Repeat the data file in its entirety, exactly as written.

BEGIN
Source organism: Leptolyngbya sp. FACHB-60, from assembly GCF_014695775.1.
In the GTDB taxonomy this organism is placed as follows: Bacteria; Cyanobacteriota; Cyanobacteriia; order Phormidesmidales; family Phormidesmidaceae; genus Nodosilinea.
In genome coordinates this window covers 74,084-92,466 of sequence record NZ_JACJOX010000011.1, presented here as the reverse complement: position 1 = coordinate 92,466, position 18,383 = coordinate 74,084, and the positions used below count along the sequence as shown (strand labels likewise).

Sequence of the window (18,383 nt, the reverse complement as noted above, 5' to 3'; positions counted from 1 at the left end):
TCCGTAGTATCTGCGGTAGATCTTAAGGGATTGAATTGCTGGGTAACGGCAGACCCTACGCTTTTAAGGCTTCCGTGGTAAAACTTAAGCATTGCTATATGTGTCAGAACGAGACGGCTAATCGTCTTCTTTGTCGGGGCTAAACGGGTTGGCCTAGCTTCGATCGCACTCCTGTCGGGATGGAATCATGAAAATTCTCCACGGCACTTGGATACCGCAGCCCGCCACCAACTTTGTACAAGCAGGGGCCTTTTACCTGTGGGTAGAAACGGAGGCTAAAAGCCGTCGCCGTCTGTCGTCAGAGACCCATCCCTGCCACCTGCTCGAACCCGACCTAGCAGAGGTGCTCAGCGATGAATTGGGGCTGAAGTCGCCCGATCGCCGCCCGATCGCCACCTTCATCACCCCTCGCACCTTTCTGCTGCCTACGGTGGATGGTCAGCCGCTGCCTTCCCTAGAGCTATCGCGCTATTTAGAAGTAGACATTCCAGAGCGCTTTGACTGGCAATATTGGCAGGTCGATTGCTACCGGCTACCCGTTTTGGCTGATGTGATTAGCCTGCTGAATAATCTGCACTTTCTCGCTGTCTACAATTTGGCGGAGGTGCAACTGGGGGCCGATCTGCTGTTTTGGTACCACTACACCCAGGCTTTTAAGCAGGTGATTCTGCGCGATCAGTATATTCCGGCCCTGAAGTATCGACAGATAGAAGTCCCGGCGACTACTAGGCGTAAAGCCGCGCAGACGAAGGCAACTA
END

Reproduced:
Source organism: Leptolyngbya sp. FACHB-60, from assembly GCF_014695775.1.
In the GTDB taxonomy this organism is placed as follows: Bacteria; Cyanobacteriota; Cyanobacteriia; order Phormidesmidales; family Phormidesmidaceae; genus Nodosilinea.
In genome coordinates this window covers 74,084-92,466 of sequence record NZ_JACJOX010000011.1, presented here as the reverse complement: position 1 = coordinate 92,466, position 18,383 = coordinate 74,084, and the positions used below count along the sequence as shown (strand labels likewise).

Sequence of the window (18,383 nt, the reverse complement as noted above, 5' to 3'; positions counted from 1 at the left end):
TCCGTAGTATCTGCGGTAGATCTTAAGGGATTGAATTGCTGGGTAACGGCAGACCCTACGCTTTTAAGGCTTCCGTGGTAAAACTTAAGCATTGCTATATGTGTCAGAACGAGACGGCTAATCGTCTTCTTTGTCGGGGCTAAACGGGTTGGCCTAGCTTCGATCGCACTCCTGTCGGGATGGAATCATGAAAATTCTCCACGGCACTTGGATACCGCAGCCCGCCACCAACTTTGTACAAGCAGGGGCCTTTTACCTGTGGGTAGAAACGGAGGCTAAAAGCCGTCGCCGTCTGTCGTCAGAGACCCATCCCTGCCACCTGCTCGAACCCGACCTAGCAGAGGTGCTCAGCGATGAATTGGGGCTGAAGTCGCCCGATCGCCGCCCGATCGCCACCTTCATCACCCCTCGCACCTTTCTGCTGCCTACGGTGGATGGTCAGCCGCTGCCTTCCCTAGAGCTATCGCGCTATTTAGAAGTAGACATTCCAGAGCGCTTTGACTGGCAATATTGGCAGGTCGATTGCTACCGGCTACCCGTTTTGGCTGATGTGATTAGCCTGCTGAATAATCTGCACTTTCTCGCTGTCTACAATTTGGCGGAGGTGCAACTGGGGGCCGATCTGCTGTTTTGGTACCACTACACCCAGGCTTTTAAGCAGGTGATTCTGCGCGATCAGTATATTCCGGCCCTGAAGTATCGACAGATAGAAGTCCCGGCGACTACTAGGCGTAAAGCCGCGCAGACGAAGGCAACTA